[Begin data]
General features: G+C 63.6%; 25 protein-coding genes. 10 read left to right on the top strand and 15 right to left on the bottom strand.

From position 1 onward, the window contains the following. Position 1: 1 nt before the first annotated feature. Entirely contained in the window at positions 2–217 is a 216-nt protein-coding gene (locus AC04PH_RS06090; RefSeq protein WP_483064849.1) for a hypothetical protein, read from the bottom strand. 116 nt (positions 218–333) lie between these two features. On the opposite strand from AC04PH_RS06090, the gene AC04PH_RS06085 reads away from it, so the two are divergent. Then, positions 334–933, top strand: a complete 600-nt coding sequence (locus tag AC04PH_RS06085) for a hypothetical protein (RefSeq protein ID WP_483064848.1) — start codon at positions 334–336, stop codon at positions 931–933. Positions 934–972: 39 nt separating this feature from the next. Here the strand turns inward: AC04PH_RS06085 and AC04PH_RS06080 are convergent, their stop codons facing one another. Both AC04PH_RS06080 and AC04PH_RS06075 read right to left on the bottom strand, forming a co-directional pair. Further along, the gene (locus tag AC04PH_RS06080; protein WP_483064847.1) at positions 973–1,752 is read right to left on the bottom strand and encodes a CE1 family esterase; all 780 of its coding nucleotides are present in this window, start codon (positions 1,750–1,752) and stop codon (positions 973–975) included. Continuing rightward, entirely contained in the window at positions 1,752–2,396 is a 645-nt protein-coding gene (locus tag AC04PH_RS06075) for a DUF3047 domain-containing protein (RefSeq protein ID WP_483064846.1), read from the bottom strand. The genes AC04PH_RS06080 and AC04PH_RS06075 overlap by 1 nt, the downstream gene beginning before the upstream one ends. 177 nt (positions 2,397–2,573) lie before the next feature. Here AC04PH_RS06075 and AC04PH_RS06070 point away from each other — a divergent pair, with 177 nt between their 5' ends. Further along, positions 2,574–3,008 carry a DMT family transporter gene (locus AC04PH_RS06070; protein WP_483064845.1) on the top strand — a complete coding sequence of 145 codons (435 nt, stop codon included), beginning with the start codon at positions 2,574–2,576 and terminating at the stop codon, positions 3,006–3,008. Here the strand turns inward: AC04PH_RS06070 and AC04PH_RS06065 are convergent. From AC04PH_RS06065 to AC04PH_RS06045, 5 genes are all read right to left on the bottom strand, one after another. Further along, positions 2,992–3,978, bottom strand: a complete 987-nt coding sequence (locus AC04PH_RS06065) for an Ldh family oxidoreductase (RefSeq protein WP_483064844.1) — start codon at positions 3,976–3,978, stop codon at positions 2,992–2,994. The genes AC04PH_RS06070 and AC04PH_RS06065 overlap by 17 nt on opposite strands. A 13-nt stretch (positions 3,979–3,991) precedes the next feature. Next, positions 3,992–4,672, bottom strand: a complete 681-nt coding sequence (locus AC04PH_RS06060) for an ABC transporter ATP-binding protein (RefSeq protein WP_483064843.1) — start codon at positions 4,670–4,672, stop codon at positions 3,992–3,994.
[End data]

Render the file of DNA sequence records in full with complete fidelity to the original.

General features: G+C 63.6%; 25 protein-coding genes. 10 read left to right on the top strand and 15 right to left on the bottom strand.

From position 1 onward, the window contains the following. Position 1: 1 nt before the first annotated feature. Entirely contained in the window at positions 2–217 is a 216-nt protein-coding gene (locus AC04PH_RS06090; RefSeq protein WP_483064849.1) for a hypothetical protein, read from the bottom strand. 116 nt (positions 218–333) lie between these two features. On the opposite strand from AC04PH_RS06090, the gene AC04PH_RS06085 reads away from it, so the two are divergent. Then, positions 334–933, top strand: a complete 600-nt coding sequence (locus tag AC04PH_RS06085) for a hypothetical protein (RefSeq protein ID WP_483064848.1) — start codon at positions 334–336, stop codon at positions 931–933. Positions 934–972: 39 nt separating this feature from the next. Here the strand turns inward: AC04PH_RS06085 and AC04PH_RS06080 are convergent, their stop codons facing one another. Both AC04PH_RS06080 and AC04PH_RS06075 read right to left on the bottom strand, forming a co-directional pair. Further along, the gene (locus tag AC04PH_RS06080; protein WP_483064847.1) at positions 973–1,752 is read right to left on the bottom strand and encodes a CE1 family esterase; all 780 of its coding nucleotides are present in this window, start codon (positions 1,750–1,752) and stop codon (positions 973–975) included. Continuing rightward, entirely contained in the window at positions 1,752–2,396 is a 645-nt protein-coding gene (locus tag AC04PH_RS06075) for a DUF3047 domain-containing protein (RefSeq protein ID WP_483064846.1), read from the bottom strand. The genes AC04PH_RS06080 and AC04PH_RS06075 overlap by 1 nt, the downstream gene beginning before the upstream one ends. 177 nt (positions 2,397–2,573) lie before the next feature. Here AC04PH_RS06075 and AC04PH_RS06070 point away from each other — a divergent pair, with 177 nt between their 5' ends. Further along, positions 2,574–3,008 carry a DMT family transporter gene (locus AC04PH_RS06070; protein WP_483064845.1) on the top strand — a complete coding sequence of 145 codons (435 nt, stop codon included), beginning with the start codon at positions 2,574–2,576 and terminating at the stop codon, positions 3,006–3,008. Here the strand turns inward: AC04PH_RS06070 and AC04PH_RS06065 are convergent. From AC04PH_RS06065 to AC04PH_RS06045, 5 genes are all read right to left on the bottom strand, one after another. Further along, positions 2,992–3,978, bottom strand: a complete 987-nt coding sequence (locus AC04PH_RS06065) for an Ldh family oxidoreductase (RefSeq protein WP_483064844.1) — start codon at positions 3,976–3,978, stop codon at positions 2,992–2,994. The genes AC04PH_RS06070 and AC04PH_RS06065 overlap by 17 nt on opposite strands. A 13-nt stretch (positions 3,979–3,991) precedes the next feature. Next, positions 3,992–4,672, bottom strand: a complete 681-nt coding sequence (locus AC04PH_RS06060) for an ABC transporter ATP-binding protein (RefSeq protein WP_483064843.1) — start codon at positions 4,670–4,672, stop codon at positions 3,992–3,994.